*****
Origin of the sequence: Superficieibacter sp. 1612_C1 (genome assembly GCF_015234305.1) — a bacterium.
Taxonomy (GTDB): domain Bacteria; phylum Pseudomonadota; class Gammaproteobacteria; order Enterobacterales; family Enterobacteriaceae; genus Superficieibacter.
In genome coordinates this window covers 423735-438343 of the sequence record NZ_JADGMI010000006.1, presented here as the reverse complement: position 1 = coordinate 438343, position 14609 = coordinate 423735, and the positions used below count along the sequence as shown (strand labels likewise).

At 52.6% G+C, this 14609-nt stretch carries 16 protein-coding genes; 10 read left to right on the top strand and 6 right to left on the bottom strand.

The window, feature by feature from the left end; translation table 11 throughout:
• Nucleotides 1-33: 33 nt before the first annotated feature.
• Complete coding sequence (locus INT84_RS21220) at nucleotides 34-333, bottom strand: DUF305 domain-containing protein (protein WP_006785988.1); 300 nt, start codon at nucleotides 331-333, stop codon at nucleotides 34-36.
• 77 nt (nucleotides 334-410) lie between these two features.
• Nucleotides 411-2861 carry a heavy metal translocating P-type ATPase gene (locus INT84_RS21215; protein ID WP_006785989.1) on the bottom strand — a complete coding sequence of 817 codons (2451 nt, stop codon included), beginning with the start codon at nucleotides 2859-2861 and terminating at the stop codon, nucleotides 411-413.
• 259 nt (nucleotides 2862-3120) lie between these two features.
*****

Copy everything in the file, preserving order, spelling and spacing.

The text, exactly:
Origin of the sequence: Superficieibacter sp. 1612_C1 (genome assembly GCF_015234305.1) — a bacterium.
Taxonomy (GTDB): domain Bacteria; phylum Pseudomonadota; class Gammaproteobacteria; order Enterobacterales; family Enterobacteriaceae; genus Superficieibacter.
In genome coordinates this window covers 423735-438343 of the sequence record NZ_JADGMI010000006.1, presented here as the reverse complement: position 1 = coordinate 438343, position 14609 = coordinate 423735, and the positions used below count along the sequence as shown (strand labels likewise).

At 52.6% G+C, this 14609-nt stretch carries 16 protein-coding genes; 10 read left to right on the top strand and 6 right to left on the bottom strand.

The window, feature by feature from the left end; translation table 11 throughout:
• Nucleotides 1-33: 33 nt before the first annotated feature.
• Complete coding sequence (locus INT84_RS21220) at nucleotides 34-333, bottom strand: DUF305 domain-containing protein (protein WP_006785988.1); 300 nt, start codon at nucleotides 331-333, stop codon at nucleotides 34-36.
• 77 nt (nucleotides 334-410) lie between these two features.
• Nucleotides 411-2861 carry a heavy metal translocating P-type ATPase gene (locus INT84_RS21215; protein ID WP_006785989.1) on the bottom strand — a complete coding sequence of 817 codons (2451 nt, stop codon included), beginning with the start codon at nucleotides 2859-2861 and terminating at the stop codon, nucleotides 411-413.
• 259 nt (nucleotides 2862-3120) lie between these two features.